Date of Award

Spring 1-1-2018

Document Type

Dissertation

Degree Name

Doctor of Philosophy (PhD)

First Advisor

Mark N. Leiderman

Second Advisor

Laura Olson Osterman

Third Advisor

Beverly Weber

Fourth Advisor

Warren F. Motte

Fifth Advisor

Eric C. White

Abstract

This dissertation examines how the new modality of science fiction—post-utopia—incorporates two seemingly opposite discourses, utopian and dystopian, and how an oscillation between these discourses is manifested in the twentieth/twenty-first century American and Russian science fiction. While the simultaneous presence and vacillation between the utopian and dystopian discourses is evident in all the texts, some gravitate more toward the utopian pole, while others favor the dystopian. What my analysis reveals is that American novels exhibit a predisposition towards utopian visions, while their Russian counterparts largely give preference to the dystopian ones.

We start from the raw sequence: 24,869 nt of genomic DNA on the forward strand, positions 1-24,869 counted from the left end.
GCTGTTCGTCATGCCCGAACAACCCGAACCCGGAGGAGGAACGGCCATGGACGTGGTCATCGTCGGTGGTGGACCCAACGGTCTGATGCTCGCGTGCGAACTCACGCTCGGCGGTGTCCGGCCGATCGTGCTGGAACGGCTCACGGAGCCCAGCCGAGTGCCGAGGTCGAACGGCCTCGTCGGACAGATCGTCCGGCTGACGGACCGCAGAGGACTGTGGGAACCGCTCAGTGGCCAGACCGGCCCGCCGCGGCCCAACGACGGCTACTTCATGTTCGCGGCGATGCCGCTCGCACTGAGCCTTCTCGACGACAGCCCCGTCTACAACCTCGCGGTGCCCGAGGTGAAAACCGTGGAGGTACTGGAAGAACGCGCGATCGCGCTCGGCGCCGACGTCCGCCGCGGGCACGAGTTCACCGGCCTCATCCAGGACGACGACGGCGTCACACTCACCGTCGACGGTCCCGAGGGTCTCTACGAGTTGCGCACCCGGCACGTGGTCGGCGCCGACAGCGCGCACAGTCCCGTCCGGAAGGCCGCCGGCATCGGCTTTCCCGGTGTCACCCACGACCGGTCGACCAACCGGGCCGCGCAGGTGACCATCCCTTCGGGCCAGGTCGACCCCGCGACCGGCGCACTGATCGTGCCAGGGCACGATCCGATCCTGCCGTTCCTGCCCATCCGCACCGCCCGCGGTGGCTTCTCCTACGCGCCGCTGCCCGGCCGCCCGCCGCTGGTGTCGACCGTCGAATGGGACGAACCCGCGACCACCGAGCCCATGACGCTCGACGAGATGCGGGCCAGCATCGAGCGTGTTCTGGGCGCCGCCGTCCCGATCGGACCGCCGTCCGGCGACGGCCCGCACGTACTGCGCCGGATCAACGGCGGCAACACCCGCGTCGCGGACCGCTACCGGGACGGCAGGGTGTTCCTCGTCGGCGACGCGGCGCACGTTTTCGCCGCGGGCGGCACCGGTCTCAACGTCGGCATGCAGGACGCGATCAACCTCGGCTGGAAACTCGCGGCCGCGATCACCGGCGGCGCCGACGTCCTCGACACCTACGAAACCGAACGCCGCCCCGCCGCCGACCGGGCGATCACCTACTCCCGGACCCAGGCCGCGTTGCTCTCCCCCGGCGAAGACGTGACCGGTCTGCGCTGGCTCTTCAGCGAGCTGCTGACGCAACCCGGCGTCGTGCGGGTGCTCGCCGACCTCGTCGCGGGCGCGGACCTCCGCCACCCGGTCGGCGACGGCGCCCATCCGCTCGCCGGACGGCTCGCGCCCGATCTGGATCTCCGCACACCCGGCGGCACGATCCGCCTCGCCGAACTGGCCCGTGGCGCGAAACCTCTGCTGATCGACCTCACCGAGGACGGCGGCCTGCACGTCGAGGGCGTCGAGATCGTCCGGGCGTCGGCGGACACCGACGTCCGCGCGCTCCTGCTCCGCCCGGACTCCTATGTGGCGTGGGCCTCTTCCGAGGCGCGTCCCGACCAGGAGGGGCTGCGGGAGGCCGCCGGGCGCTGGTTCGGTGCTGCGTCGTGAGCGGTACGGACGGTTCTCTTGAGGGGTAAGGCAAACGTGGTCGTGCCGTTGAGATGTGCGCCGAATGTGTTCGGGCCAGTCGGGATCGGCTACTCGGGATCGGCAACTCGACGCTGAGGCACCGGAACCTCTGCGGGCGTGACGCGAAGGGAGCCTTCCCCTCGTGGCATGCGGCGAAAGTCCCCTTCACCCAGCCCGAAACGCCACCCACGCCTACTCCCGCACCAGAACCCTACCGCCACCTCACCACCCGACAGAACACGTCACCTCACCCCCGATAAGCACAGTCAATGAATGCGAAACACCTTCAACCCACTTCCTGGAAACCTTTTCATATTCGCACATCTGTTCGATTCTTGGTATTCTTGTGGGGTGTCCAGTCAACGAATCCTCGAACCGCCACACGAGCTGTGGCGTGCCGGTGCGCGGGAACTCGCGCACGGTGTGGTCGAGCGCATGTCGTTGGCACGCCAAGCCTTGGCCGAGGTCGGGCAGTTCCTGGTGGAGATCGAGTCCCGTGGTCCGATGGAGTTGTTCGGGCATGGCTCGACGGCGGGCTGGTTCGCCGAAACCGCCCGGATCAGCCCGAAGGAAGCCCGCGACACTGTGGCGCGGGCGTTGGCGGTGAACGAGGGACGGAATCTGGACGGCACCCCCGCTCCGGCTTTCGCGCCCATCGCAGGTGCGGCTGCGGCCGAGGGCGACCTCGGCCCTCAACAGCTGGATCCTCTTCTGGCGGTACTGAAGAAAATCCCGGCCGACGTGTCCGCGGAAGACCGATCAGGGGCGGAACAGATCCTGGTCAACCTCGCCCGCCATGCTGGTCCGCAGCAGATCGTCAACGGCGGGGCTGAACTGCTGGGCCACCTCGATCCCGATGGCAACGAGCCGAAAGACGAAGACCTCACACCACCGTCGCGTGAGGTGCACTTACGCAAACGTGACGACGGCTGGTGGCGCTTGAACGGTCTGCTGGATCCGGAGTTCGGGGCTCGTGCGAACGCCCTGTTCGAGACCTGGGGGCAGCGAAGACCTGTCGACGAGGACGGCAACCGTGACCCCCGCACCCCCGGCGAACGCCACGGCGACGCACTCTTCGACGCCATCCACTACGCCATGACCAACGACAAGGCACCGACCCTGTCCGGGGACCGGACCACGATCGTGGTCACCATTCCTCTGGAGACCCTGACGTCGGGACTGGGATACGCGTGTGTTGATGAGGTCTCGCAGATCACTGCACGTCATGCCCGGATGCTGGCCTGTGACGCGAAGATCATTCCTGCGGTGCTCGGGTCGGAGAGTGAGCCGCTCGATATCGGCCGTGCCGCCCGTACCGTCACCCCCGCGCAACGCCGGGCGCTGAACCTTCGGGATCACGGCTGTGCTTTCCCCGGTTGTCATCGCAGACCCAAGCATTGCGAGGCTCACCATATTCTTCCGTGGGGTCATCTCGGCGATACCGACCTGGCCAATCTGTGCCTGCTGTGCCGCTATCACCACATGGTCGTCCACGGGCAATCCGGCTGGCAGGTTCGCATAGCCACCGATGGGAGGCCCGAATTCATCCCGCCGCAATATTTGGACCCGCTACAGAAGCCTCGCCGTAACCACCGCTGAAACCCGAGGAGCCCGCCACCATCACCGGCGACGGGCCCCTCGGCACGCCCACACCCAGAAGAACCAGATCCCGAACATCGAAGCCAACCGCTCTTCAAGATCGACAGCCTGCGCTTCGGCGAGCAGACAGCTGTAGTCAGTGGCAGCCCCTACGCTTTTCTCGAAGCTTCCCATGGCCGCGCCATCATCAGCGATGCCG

Specifically, in chapter two, which focuses on the analysis of the American steampunk novel The Difference Engine (1990) by William Gibson and Bruce Sterling and the Russian text The Blizzard (2010) by Vladimir Sorokin, we are presented with two opposing views on the representation of history: one (utopian), exhibited by the American narrative, envisions history as flexible, while the other (dystopian), exemplified by the Russian text, sees history as unable to receive change. Chapter three, by analyzing the cyberpunk genre through William Gibson’s Neuromancer (1984) and the Russian texts by Victor Pelevin Homo Zapiens (1999), S.N.U.F.F. (2011) and Anna Starobinets’s The Living (2012), demonstrates contrasting attitudes toward the conception of cyberspace. While Gibson, highlighting the detrimental effects of the emerging cybertechnologies, nonetheless acknowledges the utopianism of the technological progress, Pelevin and Starobinets primarily present technology as oppressive means for human manipulation. In chapter four, which discusses the exemplars of the post-apocalyptic genre—Walter Miller’s A Canticle for Leibowitz (1959) as an American representative, and Georgii Daneliia’s Kin-Dza-Dza! (1986) and Dmitry Glukhovsky’s Metro 2033 (2005) as its Russian counterparts—dichotomous views on the dialectic of the sacred and the profane are exposed. Utopianism here is exemplified through Miller’s novel, which roots its post-apocalyptic setting in a revived mythical time, hoping to attain the sacred. Russian narratives, by portraying an evident disenchantment with the sacred, envision their “after the end” scenarios in a mostly dystopian light. Overall, this dissertation proposes that post-utopian SF reflects the larger tendencies in the postmodernist movement, which has been experiencing a revival of modernist ideals.

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